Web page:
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All the applications, though, depend on bringing the technology out of the lab, and despite the bubbly confidence of many scientists, obstacles remain. One is the need to form the new materials into usable shapes. While metals bend, anyone who has dropped a dinner plate knows that ceramics do not. And a flexible material has a big advantage over a brittle one if it is to be coiled around an electromagnet. Says Osamu Horigami, chief researcher at Toshiba's Energy Science and Technology Laboratory: "To get a magnet or coil or even a wire we could use with complete confidence could take another five years." Agrees Hulm: "It will take extraordinary engineering to solve the brittleness problem."
IBM scientists may already have a partial answer: they announced last week that the new compounds can be "spray-painted" onto complex forms, where they solidify. Says IBM Scientist Jerome Cuomo, who described the technique at the American Ceramic Society conference in Pittsburgh: "This opens the door wider than ever to the fabrication of useful objects made of superconducting materials."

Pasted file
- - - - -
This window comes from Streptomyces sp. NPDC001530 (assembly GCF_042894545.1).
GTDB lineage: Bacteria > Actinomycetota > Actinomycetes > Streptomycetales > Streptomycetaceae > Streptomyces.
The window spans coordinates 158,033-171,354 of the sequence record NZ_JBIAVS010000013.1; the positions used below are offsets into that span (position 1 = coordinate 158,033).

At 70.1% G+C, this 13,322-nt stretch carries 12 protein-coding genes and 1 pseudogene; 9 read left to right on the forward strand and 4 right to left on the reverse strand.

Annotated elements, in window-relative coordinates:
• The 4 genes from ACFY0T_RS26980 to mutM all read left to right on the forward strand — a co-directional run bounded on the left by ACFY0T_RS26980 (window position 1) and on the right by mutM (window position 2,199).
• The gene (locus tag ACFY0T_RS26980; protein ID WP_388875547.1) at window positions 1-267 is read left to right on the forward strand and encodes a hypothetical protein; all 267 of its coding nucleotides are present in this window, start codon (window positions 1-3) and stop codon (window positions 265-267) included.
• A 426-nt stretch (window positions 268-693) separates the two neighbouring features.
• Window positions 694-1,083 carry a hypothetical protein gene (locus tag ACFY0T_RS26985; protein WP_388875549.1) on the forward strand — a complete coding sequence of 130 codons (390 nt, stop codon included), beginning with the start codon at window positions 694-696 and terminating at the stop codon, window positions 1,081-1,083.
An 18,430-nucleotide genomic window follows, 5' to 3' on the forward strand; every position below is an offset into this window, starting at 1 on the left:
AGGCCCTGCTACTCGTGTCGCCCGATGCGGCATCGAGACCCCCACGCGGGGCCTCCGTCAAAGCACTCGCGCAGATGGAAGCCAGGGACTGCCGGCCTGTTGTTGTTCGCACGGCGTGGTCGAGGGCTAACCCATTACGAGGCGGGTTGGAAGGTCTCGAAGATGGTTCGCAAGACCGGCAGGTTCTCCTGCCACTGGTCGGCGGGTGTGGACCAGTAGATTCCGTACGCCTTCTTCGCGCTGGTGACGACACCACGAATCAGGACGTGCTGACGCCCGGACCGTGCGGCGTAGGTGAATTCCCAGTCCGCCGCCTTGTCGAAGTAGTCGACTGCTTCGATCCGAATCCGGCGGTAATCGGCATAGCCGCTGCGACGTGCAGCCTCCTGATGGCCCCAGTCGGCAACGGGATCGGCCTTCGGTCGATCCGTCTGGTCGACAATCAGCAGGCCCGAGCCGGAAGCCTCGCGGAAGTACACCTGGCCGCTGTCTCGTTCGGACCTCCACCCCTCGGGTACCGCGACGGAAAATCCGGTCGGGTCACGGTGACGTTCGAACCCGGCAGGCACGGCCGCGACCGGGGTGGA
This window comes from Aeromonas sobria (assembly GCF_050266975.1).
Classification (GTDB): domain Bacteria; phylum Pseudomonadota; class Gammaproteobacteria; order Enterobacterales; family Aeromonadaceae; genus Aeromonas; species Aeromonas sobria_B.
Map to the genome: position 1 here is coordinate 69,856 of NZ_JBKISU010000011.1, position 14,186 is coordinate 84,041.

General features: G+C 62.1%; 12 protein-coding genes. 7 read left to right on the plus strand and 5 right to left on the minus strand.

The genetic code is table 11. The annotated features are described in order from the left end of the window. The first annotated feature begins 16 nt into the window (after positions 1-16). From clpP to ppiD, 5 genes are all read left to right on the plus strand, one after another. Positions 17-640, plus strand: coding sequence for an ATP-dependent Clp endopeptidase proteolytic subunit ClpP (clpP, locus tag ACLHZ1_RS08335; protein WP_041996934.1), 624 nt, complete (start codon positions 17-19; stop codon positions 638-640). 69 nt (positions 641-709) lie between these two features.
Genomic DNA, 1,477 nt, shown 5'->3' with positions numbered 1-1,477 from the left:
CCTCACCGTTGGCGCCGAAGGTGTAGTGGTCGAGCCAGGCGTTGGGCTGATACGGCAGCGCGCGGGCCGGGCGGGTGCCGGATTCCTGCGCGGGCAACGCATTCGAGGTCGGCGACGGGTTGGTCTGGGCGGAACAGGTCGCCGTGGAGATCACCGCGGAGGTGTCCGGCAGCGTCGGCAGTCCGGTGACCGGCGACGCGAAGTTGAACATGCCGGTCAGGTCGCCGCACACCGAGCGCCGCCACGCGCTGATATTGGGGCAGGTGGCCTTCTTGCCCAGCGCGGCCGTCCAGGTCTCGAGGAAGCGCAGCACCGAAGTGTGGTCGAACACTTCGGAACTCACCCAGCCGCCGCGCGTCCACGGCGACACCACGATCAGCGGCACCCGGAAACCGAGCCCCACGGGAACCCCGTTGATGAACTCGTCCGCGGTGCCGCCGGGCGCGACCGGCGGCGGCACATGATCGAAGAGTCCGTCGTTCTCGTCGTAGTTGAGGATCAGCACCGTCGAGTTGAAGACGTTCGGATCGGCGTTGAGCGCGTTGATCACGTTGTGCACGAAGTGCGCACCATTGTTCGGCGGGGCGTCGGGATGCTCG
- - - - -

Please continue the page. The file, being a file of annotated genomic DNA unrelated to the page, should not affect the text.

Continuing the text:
More fundamental is the fact that while the new ceramics remain superconductors at high temperatures and can withstand intense magnetic fields, they can as yet carry only about a hundredth of the current capacity of conventional superconductors. And because the amount of current flowing through the magnetic field determines its strength, scientists are concerned that a quick fix may not be in sight. Warns GE's Robb: "What we need now is a second invention that would modify copper oxides to allow high currents to flow at high temperatures. There's a fifty-fifty chance that second invention will ever be made."
Finally, there is a human problem that could hinder progress in the suddenly vigorous field of superconductivity: the increasing unwillingness of scientists to exchange information about their experiments. At the Woodstock of physics meeting, for example, some were miffed when Stanford researchers, following their presentation, refused to divulge further details of their research; they had been advised by patent attorneys to reveal as little as possible until their work was legally protected. The competition extends beyond legal rights. Two weeks after Chu's record-breaking temperature was announced, the Berkeley team independently came up with the same superconducting compound. They immediately mailed a report of their results to Physics Letters, hoping it would be received before Chu's paper was published. Reason: they wanted to establish that they had not merely copied his work.